|The Psychopath Whisperer: The Science of Those without Conscience
by Kent A Kiehl, narrated by Kevin Pariseau
In this fascinating scientific exploration into the biological differences between psychopaths and non-psychopathic people, Kiehl discusses his own dealings with psycopaths in prisons. Kiehl is known as the first person to use an MRI in a prison to study the differences between psychopaths and non-psychopathic prisoners.
Kiehl would determine psycopathy by interviewing prisoners and then rating them 1-3 on a list of 20 attributes. A score of 30 indicates a psychopath. Approximately 20% of inmates were psychopaths. A balanced number of people who rate high and low on the psychopathy scale would be chosen for the experiments.
Once the study subjects were put in the MRI, they would be shown pictures of three types: a morally neutral photo (perhaps an ice cream cone), a morally ambiguous photo (perhaps a wrestling match), and a immoral act (perhaps someone placing a bomb in a car). The prisoners would then rate one a 1-5 scale how immoral the picture was. When a person who scores low on the psychopathy scale sees an immoral picture, his limbic system lights up; but a psychopath’s limbic system remains eerily dark.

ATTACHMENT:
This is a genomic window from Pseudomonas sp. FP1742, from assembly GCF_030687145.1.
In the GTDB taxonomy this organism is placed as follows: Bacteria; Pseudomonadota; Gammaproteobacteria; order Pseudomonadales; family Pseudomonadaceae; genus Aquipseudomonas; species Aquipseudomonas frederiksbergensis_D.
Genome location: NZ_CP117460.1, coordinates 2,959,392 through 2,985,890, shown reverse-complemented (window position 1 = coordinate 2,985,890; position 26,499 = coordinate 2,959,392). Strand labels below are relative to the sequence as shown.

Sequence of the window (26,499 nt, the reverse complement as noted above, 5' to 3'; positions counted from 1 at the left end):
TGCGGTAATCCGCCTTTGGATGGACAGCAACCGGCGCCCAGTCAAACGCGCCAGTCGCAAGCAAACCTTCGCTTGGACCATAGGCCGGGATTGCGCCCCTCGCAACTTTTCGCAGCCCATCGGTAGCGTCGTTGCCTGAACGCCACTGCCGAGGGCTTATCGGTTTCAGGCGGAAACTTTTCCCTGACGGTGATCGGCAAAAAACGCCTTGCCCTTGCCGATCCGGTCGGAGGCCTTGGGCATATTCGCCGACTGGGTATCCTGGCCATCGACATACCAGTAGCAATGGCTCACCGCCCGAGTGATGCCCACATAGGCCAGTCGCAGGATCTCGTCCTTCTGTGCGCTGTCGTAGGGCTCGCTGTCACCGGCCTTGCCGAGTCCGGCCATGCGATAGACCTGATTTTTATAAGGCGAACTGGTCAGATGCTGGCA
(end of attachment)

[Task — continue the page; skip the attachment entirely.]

In his book, Kiehl also discusses findings other people have made about psychopaths – like the fact that they have no startle reflex. This mixture of scientific, psychological, and personal narrative make for a fantastic book.
I enjoyed this book quite a bit – especially the ethical implications of whether a psychopath deserves an insanity plea because their brains function differently than “normal” people and they are unable to physiologically respond the “right” way to the thought of immoral activity. Kiehl himself longs for a day when psychopathy will be caught earlier in childhood, so that they can receive treatment rather than incarceration. But the issue is quite an ethical dilemma. Where do you draw the line on the insanity plea?
I have previously discussed another ethical dilemma of the insanity plea: whether, in a patient with dissociative identity disorder, it is ethical to punish one personality for what another personality has done. Again, where’s the line? And then I wonder about what the neurodiversity movement would say about the whole thing? Things that make you go hmmmm.